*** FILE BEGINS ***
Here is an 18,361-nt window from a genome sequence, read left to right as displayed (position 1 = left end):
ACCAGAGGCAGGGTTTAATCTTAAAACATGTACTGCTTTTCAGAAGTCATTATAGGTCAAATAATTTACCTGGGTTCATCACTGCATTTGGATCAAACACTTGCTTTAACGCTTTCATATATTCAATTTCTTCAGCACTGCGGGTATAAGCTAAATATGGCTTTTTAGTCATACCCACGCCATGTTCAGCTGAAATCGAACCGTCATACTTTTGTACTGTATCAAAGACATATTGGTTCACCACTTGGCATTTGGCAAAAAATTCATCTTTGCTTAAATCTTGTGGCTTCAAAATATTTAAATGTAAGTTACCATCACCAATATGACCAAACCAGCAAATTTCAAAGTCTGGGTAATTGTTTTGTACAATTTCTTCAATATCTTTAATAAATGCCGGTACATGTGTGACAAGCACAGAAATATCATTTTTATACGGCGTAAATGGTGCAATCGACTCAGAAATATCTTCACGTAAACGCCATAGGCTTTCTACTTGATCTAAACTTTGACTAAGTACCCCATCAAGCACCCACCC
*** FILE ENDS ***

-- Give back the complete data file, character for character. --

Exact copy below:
Here is an 18,361-nt window from a genome sequence, read left to right as displayed (position 1 = left end):
ACCAGAGGCAGGGTTTAATCTTAAAACATGTACTGCTTTTCAGAAGTCATTATAGGTCAAATAATTTACCTGGGTTCATCACTGCATTTGGATCAAACACTTGCTTTAACGCTTTCATATATTCAATTTCTTCAGCACTGCGGGTATAAGCTAAATATGGCTTTTTAGTCATACCCACGCCATGTTCAGCTGAAATCGAACCGTCATACTTTTGTACTGTATCAAAGACATATTGGTTCACCACTTGGCATTTGGCAAAAAATTCATCTTTGCTTAAATCTTGTGGCTTCAAAATATTTAAATGTAAGTTACCATCACCAATATGACCAAACCAGCAAATTTCAAAGTCTGGGTAATTGTTTTGTACAATTTCTTCAATATCTTTAATAAATGCCGGTACATGTGTGACAAGCACAGAAATATCATTTTTATACGGCGTAAATGGTGCAATCGACTCAGAAATATCTTCACGTAAACGCCATAGGCTTTCTACTTGATCTAAACTTTGACTAAGTACCCCATCAAGCACCCACCC